For starters, watch the engine while a helper shifts between drive and reverse to see if it's rocking back and forth a lot. GM likes to use a "dog bone" mount on the top front. It isn't really a mount; it's to control engine movement. The rubber bushings in it can deteriorate. Idle speed that's too high can cause harsh engagement too.
Without knowing if other parts are related to the problem it's impossible to say if it will get worse. Instead, other parts could be damaged from the banging. In particular, exhaust parts are designed to shift position gradually as the engine rocks. If there's too much movement, that can stress those exhaust parts and hangers. Wire harnesses will be flexing a lot which leads to rubbed through wires and loose connector terminals. Fuel and emissions hoses will be flexing more than normal.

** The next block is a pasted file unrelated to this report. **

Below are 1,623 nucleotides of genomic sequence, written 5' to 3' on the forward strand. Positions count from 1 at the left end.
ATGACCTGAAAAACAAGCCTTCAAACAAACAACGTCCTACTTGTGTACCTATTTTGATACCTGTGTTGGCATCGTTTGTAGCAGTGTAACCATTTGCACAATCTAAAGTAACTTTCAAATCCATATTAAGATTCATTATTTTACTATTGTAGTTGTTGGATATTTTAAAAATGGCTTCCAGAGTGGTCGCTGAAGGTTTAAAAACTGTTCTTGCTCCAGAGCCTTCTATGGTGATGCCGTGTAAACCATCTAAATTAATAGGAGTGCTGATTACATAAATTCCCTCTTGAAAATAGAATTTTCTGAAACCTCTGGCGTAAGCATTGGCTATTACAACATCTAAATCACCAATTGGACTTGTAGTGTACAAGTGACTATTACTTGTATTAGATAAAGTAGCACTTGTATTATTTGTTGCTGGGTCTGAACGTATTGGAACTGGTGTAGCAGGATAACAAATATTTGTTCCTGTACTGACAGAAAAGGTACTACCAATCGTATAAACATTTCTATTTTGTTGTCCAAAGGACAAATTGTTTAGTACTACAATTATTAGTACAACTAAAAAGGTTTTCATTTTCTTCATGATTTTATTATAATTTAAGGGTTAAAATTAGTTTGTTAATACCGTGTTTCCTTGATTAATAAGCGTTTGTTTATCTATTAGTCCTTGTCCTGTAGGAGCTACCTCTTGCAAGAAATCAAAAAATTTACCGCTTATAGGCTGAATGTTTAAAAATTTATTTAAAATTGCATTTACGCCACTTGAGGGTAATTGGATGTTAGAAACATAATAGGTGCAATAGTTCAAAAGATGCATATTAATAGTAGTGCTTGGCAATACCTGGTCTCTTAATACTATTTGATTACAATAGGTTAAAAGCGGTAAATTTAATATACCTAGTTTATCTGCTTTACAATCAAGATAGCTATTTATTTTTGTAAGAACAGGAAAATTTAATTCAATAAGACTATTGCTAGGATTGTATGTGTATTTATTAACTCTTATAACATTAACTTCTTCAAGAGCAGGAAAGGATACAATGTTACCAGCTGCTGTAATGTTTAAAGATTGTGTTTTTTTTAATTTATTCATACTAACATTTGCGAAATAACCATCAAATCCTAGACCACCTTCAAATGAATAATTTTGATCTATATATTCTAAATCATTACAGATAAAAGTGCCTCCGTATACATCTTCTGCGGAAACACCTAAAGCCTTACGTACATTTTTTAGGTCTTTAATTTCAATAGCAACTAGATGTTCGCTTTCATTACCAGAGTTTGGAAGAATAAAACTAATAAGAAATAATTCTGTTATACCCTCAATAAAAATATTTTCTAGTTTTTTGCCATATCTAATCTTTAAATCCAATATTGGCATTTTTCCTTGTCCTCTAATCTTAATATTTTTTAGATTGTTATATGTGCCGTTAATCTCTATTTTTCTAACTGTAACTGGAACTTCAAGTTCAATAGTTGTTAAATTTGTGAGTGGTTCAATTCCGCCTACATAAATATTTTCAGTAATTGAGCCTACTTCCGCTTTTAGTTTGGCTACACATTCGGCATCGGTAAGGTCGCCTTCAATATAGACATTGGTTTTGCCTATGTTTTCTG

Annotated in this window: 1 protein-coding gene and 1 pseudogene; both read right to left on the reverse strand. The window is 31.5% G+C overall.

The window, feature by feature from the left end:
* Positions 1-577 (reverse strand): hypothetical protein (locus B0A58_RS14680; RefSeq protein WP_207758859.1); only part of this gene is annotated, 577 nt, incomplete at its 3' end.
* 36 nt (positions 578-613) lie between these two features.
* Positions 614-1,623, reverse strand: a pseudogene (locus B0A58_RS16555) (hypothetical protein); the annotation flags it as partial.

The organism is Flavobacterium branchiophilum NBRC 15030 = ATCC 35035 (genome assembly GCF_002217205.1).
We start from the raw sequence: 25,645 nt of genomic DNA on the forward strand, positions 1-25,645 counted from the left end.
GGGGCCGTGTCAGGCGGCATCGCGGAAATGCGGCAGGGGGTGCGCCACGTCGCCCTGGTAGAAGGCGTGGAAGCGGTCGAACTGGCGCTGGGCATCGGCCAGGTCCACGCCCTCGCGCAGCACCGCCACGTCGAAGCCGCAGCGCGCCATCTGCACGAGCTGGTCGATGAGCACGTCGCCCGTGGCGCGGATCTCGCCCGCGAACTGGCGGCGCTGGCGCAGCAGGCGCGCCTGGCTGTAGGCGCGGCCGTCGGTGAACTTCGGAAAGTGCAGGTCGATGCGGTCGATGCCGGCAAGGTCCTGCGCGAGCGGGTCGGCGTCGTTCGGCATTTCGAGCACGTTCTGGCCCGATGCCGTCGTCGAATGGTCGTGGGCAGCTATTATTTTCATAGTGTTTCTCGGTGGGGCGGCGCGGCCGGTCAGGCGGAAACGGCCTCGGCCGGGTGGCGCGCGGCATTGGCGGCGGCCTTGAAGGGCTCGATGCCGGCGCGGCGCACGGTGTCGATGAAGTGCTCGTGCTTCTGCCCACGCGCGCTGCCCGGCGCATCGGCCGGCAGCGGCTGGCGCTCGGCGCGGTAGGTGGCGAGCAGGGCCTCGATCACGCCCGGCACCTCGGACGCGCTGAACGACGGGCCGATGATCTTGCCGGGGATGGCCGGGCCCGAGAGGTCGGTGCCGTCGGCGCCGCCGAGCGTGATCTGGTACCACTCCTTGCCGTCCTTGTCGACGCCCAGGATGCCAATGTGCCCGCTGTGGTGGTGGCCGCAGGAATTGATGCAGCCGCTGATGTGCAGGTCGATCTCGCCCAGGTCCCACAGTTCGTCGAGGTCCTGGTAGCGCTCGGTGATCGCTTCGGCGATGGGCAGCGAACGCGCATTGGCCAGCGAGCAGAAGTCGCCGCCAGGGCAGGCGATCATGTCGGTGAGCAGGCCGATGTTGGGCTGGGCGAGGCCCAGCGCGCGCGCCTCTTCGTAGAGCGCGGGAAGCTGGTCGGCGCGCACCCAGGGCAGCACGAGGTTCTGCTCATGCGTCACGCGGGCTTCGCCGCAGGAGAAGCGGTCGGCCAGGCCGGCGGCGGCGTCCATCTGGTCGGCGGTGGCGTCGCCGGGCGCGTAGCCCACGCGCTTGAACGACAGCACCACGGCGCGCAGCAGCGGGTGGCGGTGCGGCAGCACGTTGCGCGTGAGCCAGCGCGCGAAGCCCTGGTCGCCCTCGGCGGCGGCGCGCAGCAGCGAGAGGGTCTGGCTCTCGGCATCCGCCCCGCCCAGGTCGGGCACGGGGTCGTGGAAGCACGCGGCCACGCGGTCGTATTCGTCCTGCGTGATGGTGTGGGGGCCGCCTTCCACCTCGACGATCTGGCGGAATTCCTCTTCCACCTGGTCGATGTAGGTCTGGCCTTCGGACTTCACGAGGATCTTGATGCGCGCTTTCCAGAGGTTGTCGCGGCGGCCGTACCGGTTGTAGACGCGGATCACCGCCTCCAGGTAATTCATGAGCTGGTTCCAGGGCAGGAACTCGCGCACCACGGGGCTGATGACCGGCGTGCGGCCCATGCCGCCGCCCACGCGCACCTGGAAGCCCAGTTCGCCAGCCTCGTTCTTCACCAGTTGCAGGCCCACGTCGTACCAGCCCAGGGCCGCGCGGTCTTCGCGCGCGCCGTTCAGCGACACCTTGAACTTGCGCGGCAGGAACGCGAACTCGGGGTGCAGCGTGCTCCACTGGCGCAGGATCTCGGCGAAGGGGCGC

If engine movement appears to be normal, watch the two front wheels to see if they move when switching between forward and reverse. If one does, suspect the lower control arm bushings or strut. If idle speed is too high, suspect a vacuum leak. Use a spray bottle to spray water on the vacuum hoses and intake manifold gasket while the engine is still cold. If you see water get sucked in or the engine slows down momentarily, check that area for a leak. You can also pinch off vacuum hoses to try to identify one that's leaking.
Sunday, July 24th, 2011 AT 7:13 AM